Technical Report PHD-2006-07

Title: Spotting Regulatory Elements by Micro- Arrays
Authors: Chaya Ben-Zaken Zilberstein
Supervisors: Zohar Yakhini
Abstract: The recent availability of human and mouse genomes has shown that the vast majority of their genes are almost identical. The differences between humans and mice most likely stem from variations in their gene regulatory networks. Gene regulatory networks determine the expression levels of the different genes in the genome. Though most cells in our bodies contain the same genes, not all of the genes are used in each cell. Some genes are turned on, or ”expressed” when needed. Many genes are used to specify features unique to each type of cell or condition.

To date, much of the regulatory networks is unknown. Even with the tremendous success of genome sequencing efforts and the numerous complete genome sequences available, much remains unknown regarding the regulatory networks of any of these sequenced genomes. The first step toward elucidating cellular regulatory networks is to identify the individual regulatory elements comprising them. In this thesis, we develop automatic methods to decipher some of these regulatory elements.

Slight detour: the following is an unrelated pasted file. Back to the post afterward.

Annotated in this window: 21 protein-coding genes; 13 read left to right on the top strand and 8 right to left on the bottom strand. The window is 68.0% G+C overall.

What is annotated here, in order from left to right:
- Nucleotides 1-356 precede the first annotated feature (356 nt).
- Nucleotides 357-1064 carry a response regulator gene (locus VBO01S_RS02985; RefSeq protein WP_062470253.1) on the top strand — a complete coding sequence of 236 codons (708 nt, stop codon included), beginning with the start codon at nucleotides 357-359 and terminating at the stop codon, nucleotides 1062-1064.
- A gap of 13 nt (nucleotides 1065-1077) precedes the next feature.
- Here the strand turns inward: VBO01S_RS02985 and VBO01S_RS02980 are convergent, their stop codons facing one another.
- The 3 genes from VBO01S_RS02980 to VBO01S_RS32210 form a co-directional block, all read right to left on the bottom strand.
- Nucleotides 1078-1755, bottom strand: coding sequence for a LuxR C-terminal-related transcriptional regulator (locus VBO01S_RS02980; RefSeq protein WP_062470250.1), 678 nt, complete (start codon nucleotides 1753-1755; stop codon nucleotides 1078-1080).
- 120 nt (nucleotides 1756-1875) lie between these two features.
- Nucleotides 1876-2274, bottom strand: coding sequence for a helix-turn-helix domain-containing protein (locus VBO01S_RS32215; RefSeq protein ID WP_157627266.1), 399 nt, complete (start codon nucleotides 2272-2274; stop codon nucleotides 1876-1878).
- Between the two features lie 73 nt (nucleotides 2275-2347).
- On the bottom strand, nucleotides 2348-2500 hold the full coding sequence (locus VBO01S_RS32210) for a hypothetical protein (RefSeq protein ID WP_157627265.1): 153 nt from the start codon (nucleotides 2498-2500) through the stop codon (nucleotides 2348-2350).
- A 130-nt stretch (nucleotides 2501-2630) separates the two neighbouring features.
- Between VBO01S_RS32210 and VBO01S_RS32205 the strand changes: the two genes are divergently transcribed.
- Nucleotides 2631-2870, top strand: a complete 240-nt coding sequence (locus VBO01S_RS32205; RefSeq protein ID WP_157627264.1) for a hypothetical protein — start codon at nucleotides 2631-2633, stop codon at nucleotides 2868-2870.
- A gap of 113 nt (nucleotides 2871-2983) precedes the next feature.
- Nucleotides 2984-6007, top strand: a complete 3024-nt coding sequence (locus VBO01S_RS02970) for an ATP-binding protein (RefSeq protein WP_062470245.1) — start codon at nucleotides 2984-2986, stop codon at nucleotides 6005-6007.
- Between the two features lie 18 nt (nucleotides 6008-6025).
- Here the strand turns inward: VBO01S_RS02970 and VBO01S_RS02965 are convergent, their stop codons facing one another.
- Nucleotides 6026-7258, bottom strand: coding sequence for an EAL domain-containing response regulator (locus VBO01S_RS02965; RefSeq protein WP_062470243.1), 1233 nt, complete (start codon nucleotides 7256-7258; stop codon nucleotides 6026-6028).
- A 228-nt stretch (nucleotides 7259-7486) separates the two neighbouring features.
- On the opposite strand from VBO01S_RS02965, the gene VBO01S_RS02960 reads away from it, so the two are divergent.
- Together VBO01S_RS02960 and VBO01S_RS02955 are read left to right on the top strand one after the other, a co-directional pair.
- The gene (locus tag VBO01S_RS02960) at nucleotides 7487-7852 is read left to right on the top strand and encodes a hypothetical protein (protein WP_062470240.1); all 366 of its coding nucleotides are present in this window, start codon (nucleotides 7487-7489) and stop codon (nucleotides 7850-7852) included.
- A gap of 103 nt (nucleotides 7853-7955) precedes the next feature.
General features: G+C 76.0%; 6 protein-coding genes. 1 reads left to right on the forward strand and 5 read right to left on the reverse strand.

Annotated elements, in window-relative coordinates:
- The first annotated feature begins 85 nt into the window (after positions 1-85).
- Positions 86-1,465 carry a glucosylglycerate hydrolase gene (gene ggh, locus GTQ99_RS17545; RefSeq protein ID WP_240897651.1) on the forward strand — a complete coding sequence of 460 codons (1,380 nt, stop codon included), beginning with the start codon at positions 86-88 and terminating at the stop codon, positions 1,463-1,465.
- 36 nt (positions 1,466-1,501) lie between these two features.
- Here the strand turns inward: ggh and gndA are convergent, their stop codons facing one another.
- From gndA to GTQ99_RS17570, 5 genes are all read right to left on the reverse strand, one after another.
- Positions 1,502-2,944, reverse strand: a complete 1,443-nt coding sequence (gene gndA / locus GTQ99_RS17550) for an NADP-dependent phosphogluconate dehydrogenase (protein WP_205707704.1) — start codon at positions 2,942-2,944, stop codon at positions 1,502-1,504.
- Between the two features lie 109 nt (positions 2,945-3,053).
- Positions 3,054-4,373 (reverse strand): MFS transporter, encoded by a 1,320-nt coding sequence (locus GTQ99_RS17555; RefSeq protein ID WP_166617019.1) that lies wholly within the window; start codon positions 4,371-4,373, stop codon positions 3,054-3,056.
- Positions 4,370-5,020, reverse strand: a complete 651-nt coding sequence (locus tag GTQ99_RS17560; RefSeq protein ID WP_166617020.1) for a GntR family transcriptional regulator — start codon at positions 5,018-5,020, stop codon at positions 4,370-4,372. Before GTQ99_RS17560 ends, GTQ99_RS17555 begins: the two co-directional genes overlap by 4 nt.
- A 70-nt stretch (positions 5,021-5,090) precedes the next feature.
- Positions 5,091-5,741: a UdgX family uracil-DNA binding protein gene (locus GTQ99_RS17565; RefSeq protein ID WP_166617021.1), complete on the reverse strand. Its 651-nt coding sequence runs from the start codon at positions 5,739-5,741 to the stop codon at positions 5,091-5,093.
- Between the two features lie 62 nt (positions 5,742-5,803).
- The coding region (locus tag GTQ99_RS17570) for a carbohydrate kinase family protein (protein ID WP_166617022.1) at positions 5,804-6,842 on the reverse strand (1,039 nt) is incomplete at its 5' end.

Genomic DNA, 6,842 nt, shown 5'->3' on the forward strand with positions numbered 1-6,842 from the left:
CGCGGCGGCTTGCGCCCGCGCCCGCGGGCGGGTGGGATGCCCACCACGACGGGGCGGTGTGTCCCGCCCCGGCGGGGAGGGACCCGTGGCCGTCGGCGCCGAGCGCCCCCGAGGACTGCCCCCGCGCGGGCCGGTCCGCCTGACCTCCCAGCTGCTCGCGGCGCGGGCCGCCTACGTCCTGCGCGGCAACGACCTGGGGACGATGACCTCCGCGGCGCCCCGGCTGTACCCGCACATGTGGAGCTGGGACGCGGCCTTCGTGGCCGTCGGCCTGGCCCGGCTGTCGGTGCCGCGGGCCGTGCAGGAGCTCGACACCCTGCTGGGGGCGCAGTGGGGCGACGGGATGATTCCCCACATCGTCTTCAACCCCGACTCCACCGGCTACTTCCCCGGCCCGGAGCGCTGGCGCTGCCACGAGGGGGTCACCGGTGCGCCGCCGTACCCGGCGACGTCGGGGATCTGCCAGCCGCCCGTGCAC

Microarray is a novel technology that enables the measurement of the expression levels of thousands of genes for any cell type or condition. In order to identify novel regulatory elements, we incorporate the measurements results of microarrays with genomic sequences. We seek elements, which are statistically significantly correlated with the expression levels of a single microarray measurement (we provide two statistical approaches to assess good correlation). For example, motifs enriched in the promoters of genes with high expression levels are good candidates for representing the binding sites of active transcription factors.

These transcription factors putatively enhance RNA transcription under the corresponding condition. Aside from transcription factor binding sites (TFBSs), we also allow the discovery of other regulatory elements, including: motifs controlling mRNA stability, and microRNAs.

Since using our approach involves the analysis of data in a genome-wide scale, severe computational efficiency problems arise. These obstacles are addressed in this thesis by developing novel algorithms, in order to provide practical and efficient solutions to the challenges involved.

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